© sbruce 2012
This was published as an op-ed in the March 2, 2012 edition of the Conway NH Daily Sun newspaper.

A Look Back at the "Mancession"

In 2010, there were many handwringing stories by the mainstream media about the "mancession." Their view was that men were losing their jobs, while women were doing just fine. Much pearl clutching about the future ensued, where some breathlessly wondered what if this was the new economic reality - a world where women actually dominated the work place.

Naturally, the "mancession" ended as quickly as it began. By January 2011 the media was reporting upon its demise, as I did, here at Working America. In May of 2011, I wrote about the 'womancession" that was going to be created by federal and state budget cuts to k-12 education, and other public sector jobs. Because I really hated the phonied up "mancession," in both pieces I made a point of saying things like this:

Out there in the land of working families, the cutesy terms created by the media are meaningless. What these families know is that if both partners lose their jobs foreclosure and homelessness are moving ever closer.

Now, over a year later, The Nation takes a look at the great "mancession" and how women are faring in this economy:

So what happened to the “mancession” once the recovery officially began in June 2009? Women’s unemployment has continued to rise as men have gained their jobs back. Women gained less than 8 percent of the 1.9 million jobs added, and now men’s and women’s unemployment rates have converged at 7.7 percent. Public sector layoffs have hit women particularly hard. Across the country, women have lost 414,000 government jobs, many due to teacher layoffs. As of October, 300,000 educator jobs had been lost, accounting for over half of those lost at the local government level.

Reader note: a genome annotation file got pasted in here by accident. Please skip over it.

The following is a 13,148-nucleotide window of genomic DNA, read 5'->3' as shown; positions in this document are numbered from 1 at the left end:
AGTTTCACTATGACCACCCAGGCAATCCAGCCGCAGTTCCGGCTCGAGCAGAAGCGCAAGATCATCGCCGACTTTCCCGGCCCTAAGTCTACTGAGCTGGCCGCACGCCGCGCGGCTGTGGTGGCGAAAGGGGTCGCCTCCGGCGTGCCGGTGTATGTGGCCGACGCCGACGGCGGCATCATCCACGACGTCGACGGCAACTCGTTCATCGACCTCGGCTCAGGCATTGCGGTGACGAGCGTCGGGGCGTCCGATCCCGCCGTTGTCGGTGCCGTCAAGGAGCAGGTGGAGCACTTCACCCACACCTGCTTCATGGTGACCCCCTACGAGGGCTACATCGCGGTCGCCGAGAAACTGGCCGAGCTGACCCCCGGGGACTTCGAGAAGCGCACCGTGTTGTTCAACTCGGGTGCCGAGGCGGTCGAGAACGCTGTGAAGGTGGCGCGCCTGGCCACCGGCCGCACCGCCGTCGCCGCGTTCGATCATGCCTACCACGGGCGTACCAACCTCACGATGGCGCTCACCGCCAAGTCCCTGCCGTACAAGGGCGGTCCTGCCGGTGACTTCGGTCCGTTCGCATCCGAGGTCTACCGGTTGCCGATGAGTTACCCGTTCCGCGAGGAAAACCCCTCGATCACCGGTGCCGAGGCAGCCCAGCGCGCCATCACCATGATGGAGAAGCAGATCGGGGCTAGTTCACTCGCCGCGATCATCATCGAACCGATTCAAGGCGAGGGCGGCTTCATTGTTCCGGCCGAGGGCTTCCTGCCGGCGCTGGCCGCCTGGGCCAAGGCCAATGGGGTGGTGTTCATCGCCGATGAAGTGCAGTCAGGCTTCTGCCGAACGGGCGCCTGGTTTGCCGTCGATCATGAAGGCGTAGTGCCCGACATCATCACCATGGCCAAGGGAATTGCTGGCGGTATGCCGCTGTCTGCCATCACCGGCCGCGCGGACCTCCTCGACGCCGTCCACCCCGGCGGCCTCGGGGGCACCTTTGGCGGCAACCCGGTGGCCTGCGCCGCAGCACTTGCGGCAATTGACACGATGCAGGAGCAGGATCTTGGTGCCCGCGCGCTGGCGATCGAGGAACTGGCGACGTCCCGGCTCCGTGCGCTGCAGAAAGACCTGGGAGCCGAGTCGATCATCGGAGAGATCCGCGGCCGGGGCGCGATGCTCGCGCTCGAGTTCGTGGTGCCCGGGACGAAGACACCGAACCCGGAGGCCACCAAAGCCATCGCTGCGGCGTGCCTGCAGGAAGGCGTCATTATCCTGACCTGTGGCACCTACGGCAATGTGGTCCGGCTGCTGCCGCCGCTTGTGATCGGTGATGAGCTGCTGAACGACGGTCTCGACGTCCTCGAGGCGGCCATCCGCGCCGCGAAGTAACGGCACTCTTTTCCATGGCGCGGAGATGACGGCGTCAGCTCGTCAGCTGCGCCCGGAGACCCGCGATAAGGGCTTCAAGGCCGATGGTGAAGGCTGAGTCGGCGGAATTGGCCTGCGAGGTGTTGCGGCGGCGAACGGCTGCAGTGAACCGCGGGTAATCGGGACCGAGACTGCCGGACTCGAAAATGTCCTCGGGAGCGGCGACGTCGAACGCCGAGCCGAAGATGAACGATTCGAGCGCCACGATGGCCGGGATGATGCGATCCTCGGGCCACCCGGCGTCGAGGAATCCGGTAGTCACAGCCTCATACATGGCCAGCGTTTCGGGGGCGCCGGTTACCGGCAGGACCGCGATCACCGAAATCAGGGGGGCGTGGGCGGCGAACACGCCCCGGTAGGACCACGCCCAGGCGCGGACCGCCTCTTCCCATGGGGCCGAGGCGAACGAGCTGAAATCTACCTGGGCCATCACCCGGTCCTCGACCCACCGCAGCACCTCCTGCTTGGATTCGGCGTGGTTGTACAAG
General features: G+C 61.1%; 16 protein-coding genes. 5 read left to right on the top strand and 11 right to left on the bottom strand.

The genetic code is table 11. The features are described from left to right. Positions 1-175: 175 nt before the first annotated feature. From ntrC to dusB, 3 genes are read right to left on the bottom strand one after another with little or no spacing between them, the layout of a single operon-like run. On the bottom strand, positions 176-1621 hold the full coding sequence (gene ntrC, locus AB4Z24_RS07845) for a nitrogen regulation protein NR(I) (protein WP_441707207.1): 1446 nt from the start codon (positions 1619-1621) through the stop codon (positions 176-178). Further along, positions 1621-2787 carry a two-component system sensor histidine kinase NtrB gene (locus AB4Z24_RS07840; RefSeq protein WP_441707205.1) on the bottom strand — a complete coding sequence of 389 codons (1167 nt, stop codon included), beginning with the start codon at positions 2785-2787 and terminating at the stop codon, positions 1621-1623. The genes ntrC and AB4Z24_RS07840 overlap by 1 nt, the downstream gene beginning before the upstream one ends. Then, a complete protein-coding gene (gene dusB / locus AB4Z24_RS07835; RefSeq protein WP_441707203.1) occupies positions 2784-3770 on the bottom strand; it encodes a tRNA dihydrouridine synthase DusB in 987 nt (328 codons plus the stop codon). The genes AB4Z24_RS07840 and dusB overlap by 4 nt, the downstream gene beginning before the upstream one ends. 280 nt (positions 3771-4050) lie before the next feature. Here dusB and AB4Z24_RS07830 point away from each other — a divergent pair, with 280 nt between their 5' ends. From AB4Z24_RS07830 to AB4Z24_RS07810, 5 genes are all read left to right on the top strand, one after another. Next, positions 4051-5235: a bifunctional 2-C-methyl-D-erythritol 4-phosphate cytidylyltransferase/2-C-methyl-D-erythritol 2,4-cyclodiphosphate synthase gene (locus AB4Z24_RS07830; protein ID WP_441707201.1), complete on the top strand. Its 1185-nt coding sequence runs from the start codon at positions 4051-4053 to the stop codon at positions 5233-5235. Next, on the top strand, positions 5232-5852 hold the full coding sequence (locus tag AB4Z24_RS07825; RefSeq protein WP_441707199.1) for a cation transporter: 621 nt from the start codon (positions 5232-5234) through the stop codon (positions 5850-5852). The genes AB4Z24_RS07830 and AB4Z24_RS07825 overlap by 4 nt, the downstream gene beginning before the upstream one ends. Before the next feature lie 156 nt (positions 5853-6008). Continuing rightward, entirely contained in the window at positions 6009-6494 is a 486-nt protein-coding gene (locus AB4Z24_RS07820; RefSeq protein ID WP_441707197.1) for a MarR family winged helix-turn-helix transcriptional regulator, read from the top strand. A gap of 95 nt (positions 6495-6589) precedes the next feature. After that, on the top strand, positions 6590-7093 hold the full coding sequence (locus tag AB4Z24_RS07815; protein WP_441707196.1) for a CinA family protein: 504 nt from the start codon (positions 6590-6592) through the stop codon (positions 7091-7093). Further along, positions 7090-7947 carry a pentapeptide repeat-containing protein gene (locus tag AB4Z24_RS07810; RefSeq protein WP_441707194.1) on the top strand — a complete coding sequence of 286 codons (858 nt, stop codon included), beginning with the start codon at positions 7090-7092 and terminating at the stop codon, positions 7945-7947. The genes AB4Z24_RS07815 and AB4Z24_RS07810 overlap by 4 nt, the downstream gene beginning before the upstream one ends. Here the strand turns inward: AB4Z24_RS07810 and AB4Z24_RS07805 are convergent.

But women were stuck in disposable, low-income jobs long before the recession. One of the trends that got Rosin excited is that women dominate many of the industries projected to grow over the next decade, including retail sales and healthcare. It’s true that women disproportionately hold retail sales, home health and personal care jobs, all of which are set to see the most growth. But these jobs not only pay poorly and have few benefits; they are also unstable and are poorly protected by labor laws or unionization.


If women are thriving in growing industries, they should also be proportionally represented in the higher ranks of these companies. But that’s not the case. In healthcare, only 16.4 percent of Fortune 500 companies’ executive officers are women; only 18.7 percent of executive officers in retail are women.

According to research done by Catalyst, an organization focused on women in business, this is evidence that a broken “pipeline” isn’t moving workers from the lower ranks to upper-management jobs. Women make up about half of middle management, an impressive statistic when one considers that they made up about a third of the entire workforce just sixty years ago. Yet they only count for 14 percent of executive officers in Fortune 500 companies, 16 percent of board seats in those companies and just a measly 3.6 percent of CEOs. On top of this, only 7.5 percent can be counted among the top earners at these companies. Research does not suggest that women are dropping out of the race for these higher-earning jobs. As Ilene Lang, president and CEO of Catalyst, put it to me, “Often women get stuck having to prove themselves over and over again. That’s a block; they’re not going up.”

In other words, when men are losing good paying jobs while women are keeping their lousy jobs, it's a "mancession." When the men go back to work at good paying jobs, and the women are still stuck in lousy jobs, it's a non-story. It's just business as usual.